Same Gun, Same Location, Always

One of my many mantras is: Same gun, same location, same mode of readiness, always. 

What I mean is: I carry the same gun, in the same location, with a round in the chamber, where ever legally possible. I do not flip and flop guns. They aren’t fashion accessories. I do not change how or where I carry my gun based on my clothes, but instead, I choose my clothes based on my gun. Carrying a gun isn’t simply something you do, it is a lifestyle choice.

In a high-stress situation, I favor consistency and muscle memory.

Those who switch up their carry guns very often place themselves at a disadvantage, in my opinion. The person who carries two guns needs to train twice as much, and let’s face it most people don’t train nearly enough. Please note, practice and training are not the same.

Of course, there are always exceptions to every rule. For example, if you sometimes switch between let’s say a p320 compact and a p320 sub-compact. Their sizes are nearly the same, their controls are in the same locations and require the same maneuvers and forces to operate. When this rule of consistency comes into play is when you flip flop platforms such as a Glock one day, a 1911 the next and a Beretta 92 the next, and sometimes a revolver. All the controls on these particular firearms are different, and those are just a few examples, I could rattle off a much longer list.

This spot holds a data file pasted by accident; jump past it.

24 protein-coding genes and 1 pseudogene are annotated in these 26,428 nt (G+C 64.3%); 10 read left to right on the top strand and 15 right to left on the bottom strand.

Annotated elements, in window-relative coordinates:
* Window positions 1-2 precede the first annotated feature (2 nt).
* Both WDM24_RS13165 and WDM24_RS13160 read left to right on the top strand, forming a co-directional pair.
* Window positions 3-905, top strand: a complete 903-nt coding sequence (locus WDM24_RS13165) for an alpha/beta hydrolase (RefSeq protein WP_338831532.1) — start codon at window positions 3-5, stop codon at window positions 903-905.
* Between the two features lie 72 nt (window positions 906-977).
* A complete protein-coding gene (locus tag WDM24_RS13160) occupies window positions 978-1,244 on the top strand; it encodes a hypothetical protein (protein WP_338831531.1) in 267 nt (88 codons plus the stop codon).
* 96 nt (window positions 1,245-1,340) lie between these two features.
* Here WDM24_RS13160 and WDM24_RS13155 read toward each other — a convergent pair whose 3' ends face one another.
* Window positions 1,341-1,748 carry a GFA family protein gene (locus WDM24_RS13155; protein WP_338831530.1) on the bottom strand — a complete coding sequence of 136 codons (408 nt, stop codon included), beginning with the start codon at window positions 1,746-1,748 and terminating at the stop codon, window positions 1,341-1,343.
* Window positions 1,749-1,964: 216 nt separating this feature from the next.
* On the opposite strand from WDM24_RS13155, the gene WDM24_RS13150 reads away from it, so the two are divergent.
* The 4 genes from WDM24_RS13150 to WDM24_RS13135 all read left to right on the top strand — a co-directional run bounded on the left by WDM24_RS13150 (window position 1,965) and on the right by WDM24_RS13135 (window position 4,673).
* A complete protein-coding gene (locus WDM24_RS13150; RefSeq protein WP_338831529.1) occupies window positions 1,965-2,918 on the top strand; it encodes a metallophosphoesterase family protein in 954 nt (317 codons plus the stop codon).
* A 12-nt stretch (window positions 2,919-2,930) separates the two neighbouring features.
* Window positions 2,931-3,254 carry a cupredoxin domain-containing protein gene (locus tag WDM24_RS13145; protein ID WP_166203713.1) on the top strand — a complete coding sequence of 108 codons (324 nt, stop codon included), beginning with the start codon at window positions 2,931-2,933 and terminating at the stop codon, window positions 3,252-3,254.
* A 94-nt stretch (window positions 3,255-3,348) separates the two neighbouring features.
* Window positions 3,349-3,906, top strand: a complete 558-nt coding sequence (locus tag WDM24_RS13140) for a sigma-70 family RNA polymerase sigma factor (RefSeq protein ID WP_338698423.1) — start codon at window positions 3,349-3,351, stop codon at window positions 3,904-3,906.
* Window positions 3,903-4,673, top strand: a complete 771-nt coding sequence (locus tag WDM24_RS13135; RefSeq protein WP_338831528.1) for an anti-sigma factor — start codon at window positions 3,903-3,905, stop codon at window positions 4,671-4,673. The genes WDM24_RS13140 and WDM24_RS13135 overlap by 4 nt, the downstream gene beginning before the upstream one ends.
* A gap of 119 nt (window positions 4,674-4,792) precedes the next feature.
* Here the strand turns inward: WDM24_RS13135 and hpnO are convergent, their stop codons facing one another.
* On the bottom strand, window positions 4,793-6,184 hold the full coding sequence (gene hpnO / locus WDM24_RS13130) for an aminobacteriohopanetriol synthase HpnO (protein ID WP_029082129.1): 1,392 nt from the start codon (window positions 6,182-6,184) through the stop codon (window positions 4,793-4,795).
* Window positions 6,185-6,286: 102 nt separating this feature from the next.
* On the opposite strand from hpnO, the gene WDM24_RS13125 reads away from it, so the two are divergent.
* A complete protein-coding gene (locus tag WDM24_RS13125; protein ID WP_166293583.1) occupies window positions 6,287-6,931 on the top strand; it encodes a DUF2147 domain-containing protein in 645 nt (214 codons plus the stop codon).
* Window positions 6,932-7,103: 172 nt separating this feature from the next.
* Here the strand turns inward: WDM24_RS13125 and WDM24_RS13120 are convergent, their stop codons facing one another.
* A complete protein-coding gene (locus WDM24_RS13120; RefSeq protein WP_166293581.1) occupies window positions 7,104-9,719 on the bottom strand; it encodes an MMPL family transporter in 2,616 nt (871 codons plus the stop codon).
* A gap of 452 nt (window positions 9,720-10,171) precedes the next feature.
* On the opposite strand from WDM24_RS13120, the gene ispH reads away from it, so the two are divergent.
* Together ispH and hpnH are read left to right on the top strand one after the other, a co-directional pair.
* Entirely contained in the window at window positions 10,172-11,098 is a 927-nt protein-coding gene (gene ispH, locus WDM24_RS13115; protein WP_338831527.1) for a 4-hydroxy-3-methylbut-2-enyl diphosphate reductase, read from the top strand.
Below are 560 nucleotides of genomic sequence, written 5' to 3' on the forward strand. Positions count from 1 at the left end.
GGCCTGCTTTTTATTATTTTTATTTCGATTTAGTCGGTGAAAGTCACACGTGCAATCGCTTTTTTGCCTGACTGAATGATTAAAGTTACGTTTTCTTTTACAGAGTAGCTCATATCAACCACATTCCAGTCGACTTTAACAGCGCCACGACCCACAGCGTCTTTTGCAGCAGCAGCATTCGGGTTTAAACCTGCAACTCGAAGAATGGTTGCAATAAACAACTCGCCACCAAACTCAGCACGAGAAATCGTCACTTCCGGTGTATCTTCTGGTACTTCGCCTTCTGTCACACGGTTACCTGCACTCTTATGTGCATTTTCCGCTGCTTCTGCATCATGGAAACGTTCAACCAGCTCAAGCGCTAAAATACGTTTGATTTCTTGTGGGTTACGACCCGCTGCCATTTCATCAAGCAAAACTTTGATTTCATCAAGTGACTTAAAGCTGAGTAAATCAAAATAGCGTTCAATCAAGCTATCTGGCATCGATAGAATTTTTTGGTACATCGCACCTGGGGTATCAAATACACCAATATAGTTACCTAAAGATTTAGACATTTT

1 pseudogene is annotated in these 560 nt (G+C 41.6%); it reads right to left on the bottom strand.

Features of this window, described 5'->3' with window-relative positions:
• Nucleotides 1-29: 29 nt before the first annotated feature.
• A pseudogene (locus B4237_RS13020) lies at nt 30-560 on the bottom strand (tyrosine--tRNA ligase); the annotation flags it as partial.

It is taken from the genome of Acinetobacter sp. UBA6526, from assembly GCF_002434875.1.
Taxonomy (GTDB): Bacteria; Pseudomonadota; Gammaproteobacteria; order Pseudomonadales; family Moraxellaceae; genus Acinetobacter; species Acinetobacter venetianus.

While firearms absolutely are tools and there is always the right tool for the job, the difference between your plumbing wrench and a gun is the fact that when selecting a wrench you have ample time to examine and determine which is the best tool for the job. If you grab the wrong wrench you can put it back and grab the proper wrench. However, when drawing your firearm extending and pressing, and needing to do this in preferably 1.5 seconds or less, you aren’t afforded that luxury of time. Forgetting to disengage the safety can cost you your life. Being used to a heavy trigger and suddenly carrying a lighter trigger WILL lead to negligent discharges, in my experience. Trying to change the mags when you’re used to a traditional American magazine release button and now you’re suddenly carrying with the HK style flappy paddles is a recipe for disaster.

I’ve concluded that muscle memory and consistency trumps all other variables in a high-stress situation through my own personal training. A few examples:

I almost always carry my extra mags on my left hip. However, I was training with a buddy and for whatever reason, I switched the mags to my vest. Every time I went for a mag change I would first go to my hip, and then look down and go for my vest. This added about 1 second to my mag changes, not to mention taking my eyes off the threat. This experience lead me to discover that carrying on my hip one day and appendix the next, and my ankle the next was detrimental to my survival. There is no muscle memory, there is no consistency.